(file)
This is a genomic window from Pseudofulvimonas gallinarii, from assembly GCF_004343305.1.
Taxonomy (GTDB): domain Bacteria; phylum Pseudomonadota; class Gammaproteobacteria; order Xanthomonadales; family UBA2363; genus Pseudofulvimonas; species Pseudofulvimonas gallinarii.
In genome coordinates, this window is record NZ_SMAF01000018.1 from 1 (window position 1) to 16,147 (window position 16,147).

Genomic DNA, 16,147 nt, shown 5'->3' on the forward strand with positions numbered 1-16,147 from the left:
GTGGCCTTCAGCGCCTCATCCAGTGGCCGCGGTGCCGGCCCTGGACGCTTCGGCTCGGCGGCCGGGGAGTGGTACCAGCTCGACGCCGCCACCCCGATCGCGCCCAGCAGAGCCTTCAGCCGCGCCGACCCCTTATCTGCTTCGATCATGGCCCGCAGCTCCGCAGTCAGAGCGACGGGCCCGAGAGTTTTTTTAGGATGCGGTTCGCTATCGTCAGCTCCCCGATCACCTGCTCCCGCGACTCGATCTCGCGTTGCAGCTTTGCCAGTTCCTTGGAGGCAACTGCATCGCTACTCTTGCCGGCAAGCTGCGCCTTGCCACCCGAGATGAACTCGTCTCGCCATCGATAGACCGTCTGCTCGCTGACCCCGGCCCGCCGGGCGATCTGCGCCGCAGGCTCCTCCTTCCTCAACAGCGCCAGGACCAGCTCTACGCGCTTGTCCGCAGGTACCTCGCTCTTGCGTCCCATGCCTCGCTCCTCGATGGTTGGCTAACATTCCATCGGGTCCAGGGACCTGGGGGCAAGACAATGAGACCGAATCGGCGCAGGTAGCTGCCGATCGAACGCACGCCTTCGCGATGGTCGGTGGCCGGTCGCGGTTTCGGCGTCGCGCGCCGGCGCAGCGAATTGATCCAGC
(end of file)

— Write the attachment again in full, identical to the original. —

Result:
This is a genomic window from Pseudofulvimonas gallinarii, from assembly GCF_004343305.1.
Taxonomy (GTDB): domain Bacteria; phylum Pseudomonadota; class Gammaproteobacteria; order Xanthomonadales; family UBA2363; genus Pseudofulvimonas; species Pseudofulvimonas gallinarii.
In genome coordinates, this window is record NZ_SMAF01000018.1 from 1 (window position 1) to 16,147 (window position 16,147).

Genomic DNA, 16,147 nt, shown 5'->3' on the forward strand with positions numbered 1-16,147 from the left:
GTGGCCTTCAGCGCCTCATCCAGTGGCCGCGGTGCCGGCCCTGGACGCTTCGGCTCGGCGGCCGGGGAGTGGTACCAGCTCGACGCCGCCACCCCGATCGCGCCCAGCAGAGCCTTCAGCCGCGCCGACCCCTTATCTGCTTCGATCATGGCCCGCAGCTCCGCAGTCAGAGCGACGGGCCCGAGAGTTTTTTTAGGATGCGGTTCGCTATCGTCAGCTCCCCGATCACCTGCTCCCGCGACTCGATCTCGCGTTGCAGCTTTGCCAGTTCCTTGGAGGCAACTGCATCGCTACTCTTGCCGGCAAGCTGCGCCTTGCCACCCGAGATGAACTCGTCTCGCCATCGATAGACCGTCTGCTCGCTGACCCCGGCCCGCCGGGCGATCTGCGCCGCAGGCTCCTCCTTCCTCAACAGCGCCAGGACCAGCTCTACGCGCTTGTCCGCAGGTACCTCGCTCTTGCGTCCCATGCCTCGCTCCTCGATGGTTGGCTAACATTCCATCGGGTCCAGGGACCTGGGGGCAAGACAATGAGACCGAATCGGCGCAGGTAGCTGCCGATCGAACGCACGCCTTCGCGATGGTCGGTGGCCGGTCGCGGTTTCGGCGTCGCGCGCCGGCGCAGCGAATTGATCCAGC